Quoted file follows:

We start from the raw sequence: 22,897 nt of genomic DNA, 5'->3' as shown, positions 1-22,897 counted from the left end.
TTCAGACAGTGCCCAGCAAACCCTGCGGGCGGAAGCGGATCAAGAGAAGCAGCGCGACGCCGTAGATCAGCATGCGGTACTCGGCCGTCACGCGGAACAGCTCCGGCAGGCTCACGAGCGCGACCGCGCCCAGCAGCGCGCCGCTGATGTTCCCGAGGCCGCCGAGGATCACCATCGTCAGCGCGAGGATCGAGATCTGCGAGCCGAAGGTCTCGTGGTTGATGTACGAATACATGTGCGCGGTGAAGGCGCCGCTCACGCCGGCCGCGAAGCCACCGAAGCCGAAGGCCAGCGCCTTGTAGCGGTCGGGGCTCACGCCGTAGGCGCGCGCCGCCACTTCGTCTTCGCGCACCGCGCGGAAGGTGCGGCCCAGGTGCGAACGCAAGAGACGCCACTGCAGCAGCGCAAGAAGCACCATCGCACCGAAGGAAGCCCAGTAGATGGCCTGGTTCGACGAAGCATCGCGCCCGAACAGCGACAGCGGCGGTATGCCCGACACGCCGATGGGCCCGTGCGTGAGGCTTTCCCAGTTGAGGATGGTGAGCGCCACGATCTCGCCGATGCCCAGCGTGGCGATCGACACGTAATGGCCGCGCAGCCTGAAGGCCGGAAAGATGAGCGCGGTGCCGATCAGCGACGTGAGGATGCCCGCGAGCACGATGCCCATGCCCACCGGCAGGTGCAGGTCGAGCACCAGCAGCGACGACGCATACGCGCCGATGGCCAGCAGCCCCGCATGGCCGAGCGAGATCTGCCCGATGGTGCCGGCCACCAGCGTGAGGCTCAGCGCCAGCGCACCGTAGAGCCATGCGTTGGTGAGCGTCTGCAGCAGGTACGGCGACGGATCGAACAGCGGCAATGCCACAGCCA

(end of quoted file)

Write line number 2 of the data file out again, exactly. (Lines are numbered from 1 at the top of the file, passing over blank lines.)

TTCAGACAGTGCCCAGCAAACCCTGCGGGCGGAAGCGGATCAAGAGAAGCAGCGCGACGCCGTAGATCAGCATGCGGTACTCGGCCGTCACGCGGAACAGCTCCGGCAGGCTCACGAGCGCGACCGCGCCCAGCAGCGCGCCGCTGATGTTCCCGAGGCCGCCGAGGATCACCATCGTCAGCGCGAGGATCGAGATCTGCGAGCCGAAGGTCTCGTGGTTGATGTACGAATACATGTGCGCGGTGAAGGCGCCGCTCACGCCGGCCGCGAAGCCACCGAAGCCGAAGGCCAGCGCCTTGTAGCGGTCGGGGCTCACGCCGTAGGCGCGCGCCGCCACTTCGTCTTCGCGCACCGCGCGGAAGGTGCGGCCCAGGTGCGAACGCAAGAGACGCCACTGCAGCAGCGCAAGAAGCACCATCGCACCGAAGGAAGCCCAGTAGATGGCCTGGTTCGACGAAGCATCGCGCCCGAACAGCGACAGCGGCGGTATGCCCGACACGCCGATGGGCCCGTGCGTGAGGCTTTCCCAGTTGAGGATGGTGAGCGCCACGATCTCGCCGATGCCCAGCGTGGCGATCGACACGTAATGGCCGCGCAGCCTGAAGGCCGGAAAGATGAGCGCGGTGCCGATCAGCGACGTGAGGATGCCCGCGAGCACGATGCCCATGCCCACCGGCAGGTGCAGGTCGAGCACCAGCAGCGACGACGCATACGCGCCGATGGCCAGCAGCCCCGCATGGCCGAGCGAGATCTGCCCGATGGTGCCGGCCACCAGCGTGAGGCTCAGCGCCAGCGCACCGTAGAGCCATGCGTTGGTGAGCGTCTGCAGCAGGTACGGCGACGGATCGAACAGCGGCAATGCCACAGCCA